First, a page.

FAO estimates that approximately 1.2 billion people live in countries or regions defined as "water-scarce" and this situation is only going to get worse, with the projected number of people rising up to 1.8 billion people by year 2050. However, the benefits of irrigation could not be overstated. There is a productivity differential between irrigated and rainfed areas of roughly 130%! Over the past decade, irrigation on its own accounted for about 0.2% out of the overall annual yield growth for cereals of 1.1%. It is estimated that at present in developing countries, irrigated agriculture, with roughly 20% of all arable land, accounts for 47% of all crop production and around 60% of cereal production. In order to address the yield challenge, it may be required to expand irrigated areas as well as the wider use of successful management practices that will help increase the efficiency of water use
Plant breeding techniques, particular modern biotechnology, have in recent times caused a lot of controversy. Modern biotechnology has the ability to speed up the development of improved crops, which could increase yield. For example, marker-assisted selected increases the efficiency of conventional plant breeding by allowing rapid laboratory-based analysis of thousands of seedlings without the need to grow plants to maturity in the field. Tissue culture techniques have the ability to allow rapid multiplication of clean planting materials of vegetatively propagated species for distribution to farmers. Genetic engineering on the other hand, is able to help transfer desired traits between plants more quickly and accurate compared to conventional plant breeding techniques. Genetic engineering for biotic stress and herbicide resistance has been reported to be successful in some cases there it has permitted to reduce pesticide applications as well as increase yield of crops subject to insect attacks. Engineered herbicide tolerance in soybeans, maize and canola has facilitated conservation tillage and permitted more timely planting with modest benefits for yields.
Genetically modified crops (GMC) are plants that are used in agriculture where the DNA of the said plant has been modified using genetic engineering techniques. The goal of GMC is to introduce new trait to the plant which does not occur naturally in the species. Examples such as food crops that are resistant to certain pests, diseases, or environmental conditions. Experts suggest that using genetically modified crops that are stress resistant could be one of the potential methods to bridge yield gaps. It is predicted that by year 2050, genetically modified technologies would be much cheaper, far more available and used to a much greater extent to improve the yield of staple food crops. With that being said, using genetically modified crops is not without its criticism. There is a scientific consensus that currently available food derived from GM crops poses no greater risk to human health than conventional food. With that being said, each GM food needs to be tested and verified safe on a case by case basis before being introduced. Nonetheless, members of public are much less likely to perceive GM foods as safe. There are many concerns over genetically modified organisms (GMO). Some of the concerns include ethical misgivings, anxieties about possible negative effects on human, plant and animal health and concern about the impact on our environment and biodiversity. Other concerns include the concentration of economic power in the hands of few large trans-national companies and consequent technological dependence on those corporation. Other barriers that will prevent poorer farmers from using modern biotechnology include regulatory procedures, complex intellectual property issues, poor functioning market and also weak domestic plant breeding capacity.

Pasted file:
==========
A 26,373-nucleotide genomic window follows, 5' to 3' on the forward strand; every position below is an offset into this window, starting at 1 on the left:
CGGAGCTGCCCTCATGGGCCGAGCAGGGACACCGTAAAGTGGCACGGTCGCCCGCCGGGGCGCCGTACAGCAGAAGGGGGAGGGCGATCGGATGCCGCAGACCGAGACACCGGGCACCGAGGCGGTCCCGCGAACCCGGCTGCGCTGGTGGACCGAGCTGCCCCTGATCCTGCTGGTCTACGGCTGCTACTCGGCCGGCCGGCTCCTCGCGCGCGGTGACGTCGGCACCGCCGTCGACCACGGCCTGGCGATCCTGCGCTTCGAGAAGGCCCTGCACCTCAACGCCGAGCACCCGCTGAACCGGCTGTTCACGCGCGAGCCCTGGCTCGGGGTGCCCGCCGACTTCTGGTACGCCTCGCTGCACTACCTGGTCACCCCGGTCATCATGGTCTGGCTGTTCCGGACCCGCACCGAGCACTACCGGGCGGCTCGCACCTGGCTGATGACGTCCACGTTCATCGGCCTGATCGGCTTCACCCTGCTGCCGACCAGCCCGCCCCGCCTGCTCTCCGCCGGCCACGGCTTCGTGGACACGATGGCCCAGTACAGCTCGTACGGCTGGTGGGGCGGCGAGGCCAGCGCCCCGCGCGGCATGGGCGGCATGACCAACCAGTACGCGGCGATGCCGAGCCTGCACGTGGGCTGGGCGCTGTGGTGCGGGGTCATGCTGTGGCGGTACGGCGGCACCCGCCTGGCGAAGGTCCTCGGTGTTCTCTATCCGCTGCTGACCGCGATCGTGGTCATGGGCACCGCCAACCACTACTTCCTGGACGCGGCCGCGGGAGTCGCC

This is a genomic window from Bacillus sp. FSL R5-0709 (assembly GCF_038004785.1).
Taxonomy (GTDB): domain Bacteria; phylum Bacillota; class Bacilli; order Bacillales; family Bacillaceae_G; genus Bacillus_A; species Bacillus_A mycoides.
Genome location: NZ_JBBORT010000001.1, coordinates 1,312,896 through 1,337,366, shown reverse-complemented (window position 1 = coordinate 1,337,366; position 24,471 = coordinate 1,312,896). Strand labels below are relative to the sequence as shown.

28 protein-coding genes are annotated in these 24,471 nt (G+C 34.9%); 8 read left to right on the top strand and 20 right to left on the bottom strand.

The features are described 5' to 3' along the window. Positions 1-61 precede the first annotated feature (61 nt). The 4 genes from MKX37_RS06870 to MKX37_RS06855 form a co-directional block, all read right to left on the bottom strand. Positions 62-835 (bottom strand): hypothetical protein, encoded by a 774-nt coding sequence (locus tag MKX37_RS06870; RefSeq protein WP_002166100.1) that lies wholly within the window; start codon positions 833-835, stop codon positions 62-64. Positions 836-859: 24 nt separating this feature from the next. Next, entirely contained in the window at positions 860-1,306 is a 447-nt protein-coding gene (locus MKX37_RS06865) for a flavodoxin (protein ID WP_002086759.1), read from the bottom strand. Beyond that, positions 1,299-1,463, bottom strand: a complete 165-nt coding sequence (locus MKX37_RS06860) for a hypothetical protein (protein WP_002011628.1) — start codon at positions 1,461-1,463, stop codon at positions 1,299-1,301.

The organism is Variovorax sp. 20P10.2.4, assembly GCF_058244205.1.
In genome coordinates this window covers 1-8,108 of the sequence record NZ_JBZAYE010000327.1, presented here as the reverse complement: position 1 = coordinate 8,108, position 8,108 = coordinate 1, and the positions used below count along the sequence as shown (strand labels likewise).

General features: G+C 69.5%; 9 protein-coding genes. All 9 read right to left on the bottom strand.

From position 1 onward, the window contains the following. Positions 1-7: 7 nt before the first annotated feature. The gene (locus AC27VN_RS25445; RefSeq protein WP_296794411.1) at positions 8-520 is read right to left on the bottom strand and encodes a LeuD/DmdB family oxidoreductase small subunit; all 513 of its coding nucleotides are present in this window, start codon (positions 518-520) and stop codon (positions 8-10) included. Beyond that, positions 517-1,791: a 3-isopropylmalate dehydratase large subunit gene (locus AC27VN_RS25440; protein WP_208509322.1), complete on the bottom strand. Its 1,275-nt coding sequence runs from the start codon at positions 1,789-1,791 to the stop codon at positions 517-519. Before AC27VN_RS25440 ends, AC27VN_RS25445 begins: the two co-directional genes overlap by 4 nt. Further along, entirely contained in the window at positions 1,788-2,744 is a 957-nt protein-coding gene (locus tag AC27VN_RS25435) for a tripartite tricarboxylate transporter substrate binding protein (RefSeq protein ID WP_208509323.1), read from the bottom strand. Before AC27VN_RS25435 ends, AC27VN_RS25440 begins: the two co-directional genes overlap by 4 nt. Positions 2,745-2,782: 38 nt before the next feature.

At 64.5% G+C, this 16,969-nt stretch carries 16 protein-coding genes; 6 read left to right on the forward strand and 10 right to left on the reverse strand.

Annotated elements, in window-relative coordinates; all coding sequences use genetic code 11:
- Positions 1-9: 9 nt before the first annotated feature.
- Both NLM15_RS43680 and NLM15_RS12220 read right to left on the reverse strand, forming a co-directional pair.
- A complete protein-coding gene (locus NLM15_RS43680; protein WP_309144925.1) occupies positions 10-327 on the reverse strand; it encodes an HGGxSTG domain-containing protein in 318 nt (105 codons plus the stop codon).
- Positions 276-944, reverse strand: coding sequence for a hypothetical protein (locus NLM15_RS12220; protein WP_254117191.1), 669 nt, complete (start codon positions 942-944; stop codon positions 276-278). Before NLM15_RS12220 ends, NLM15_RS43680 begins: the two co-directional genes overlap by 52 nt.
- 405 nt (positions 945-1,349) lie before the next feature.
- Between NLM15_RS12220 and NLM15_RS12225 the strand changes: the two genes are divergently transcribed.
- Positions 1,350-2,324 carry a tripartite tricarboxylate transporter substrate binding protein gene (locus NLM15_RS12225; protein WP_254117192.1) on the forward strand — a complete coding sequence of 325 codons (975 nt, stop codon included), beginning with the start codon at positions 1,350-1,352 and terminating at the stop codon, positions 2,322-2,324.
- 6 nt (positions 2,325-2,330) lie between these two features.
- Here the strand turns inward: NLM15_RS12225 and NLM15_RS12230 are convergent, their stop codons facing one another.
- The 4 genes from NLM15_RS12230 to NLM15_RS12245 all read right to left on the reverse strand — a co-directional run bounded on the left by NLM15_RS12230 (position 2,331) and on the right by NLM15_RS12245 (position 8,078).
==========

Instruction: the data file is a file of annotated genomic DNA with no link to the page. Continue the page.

INVESTMENTS IN AGRICULTURAL RESEARCH AND DEVELOPMENT
Agriculture R&D is the most productive form of investment and support of the agricultural sector in low-income countries. Massive investment from the public and private sector is required today in order for agriculture to benefit from effective technologies in the future as there is always a time lag before the benefits start to materialised. In year 2002, the FAO estimated that an incremental USD1.1billion would have to be invested every year for knowledge generation as well as dissemination to reduce hunger effectively. There is also a huge need for more investments to combat challenges such as climate change which would have a tremendous effect on the agriculture industry. There is also a need to invest in human and institutional capacity in order to tackle the broadening of agriculture research agenda. These investments would include the development of more effective public agricultural research systems, more efficient financing mechanisms and also an increased in agricultural education.
As of today, most of the agricultural R&D in low-income countries are funded by public sector and this is expected to remain for the foreseeable future as the private sector does not view the investment as an investment with lucrative rate of return. More effective regulatory system should be adopted to encourage private investment as they are crucial to the future of the agricultural industry.
Spreading knowledge, skills and technology is crucial to the future of the agricultural industry. Agricultural extension programs are put in place to ensure that the right information, new technology, plant varieties or cultural practices reaches the farmer. Women form the majority of farmers in developing countries. However, it is common for developing countries to direct extension and training services primarily towards men. Recent survey by the FAO reports that female farmers only receive 5% of all agricultural extension services worldwide and only approximately 15% of the world's extension agents are women. Many policies have been based on the assumption (which has been proven wrong) that information conveyed to the male head of the household would be passed to the female members.
More efforts need to be made in order to satisfy the needs of women into dissemination and capacity development programs. Information and communication technologies (ICT) looks very promising as one of the tools for dissemination. Rebuilding public institutional capacity in developing countries and empowering farmer's organisation and women will help in this endeavour.